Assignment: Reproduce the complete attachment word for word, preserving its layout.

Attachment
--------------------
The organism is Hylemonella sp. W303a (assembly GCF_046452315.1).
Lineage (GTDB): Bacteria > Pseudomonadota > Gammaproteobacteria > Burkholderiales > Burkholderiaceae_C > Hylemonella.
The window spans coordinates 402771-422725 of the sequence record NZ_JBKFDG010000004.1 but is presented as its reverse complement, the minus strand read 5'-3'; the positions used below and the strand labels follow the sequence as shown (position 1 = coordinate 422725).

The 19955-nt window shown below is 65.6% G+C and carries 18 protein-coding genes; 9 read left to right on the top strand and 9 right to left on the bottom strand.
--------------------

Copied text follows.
The organism is Hylemonella sp. W303a (assembly GCF_046452315.1).
Lineage (GTDB): Bacteria > Pseudomonadota > Gammaproteobacteria > Burkholderiales > Burkholderiaceae_C > Hylemonella.
The window spans coordinates 402771-422725 of the sequence record NZ_JBKFDG010000004.1 but is presented as its reverse complement, the minus strand read 5'-3'; the positions used below and the strand labels follow the sequence as shown (position 1 = coordinate 422725).

The 19955-nt window shown below is 65.6% G+C and carries 18 protein-coding genes; 9 read left to right on the top strand and 9 right to left on the bottom strand.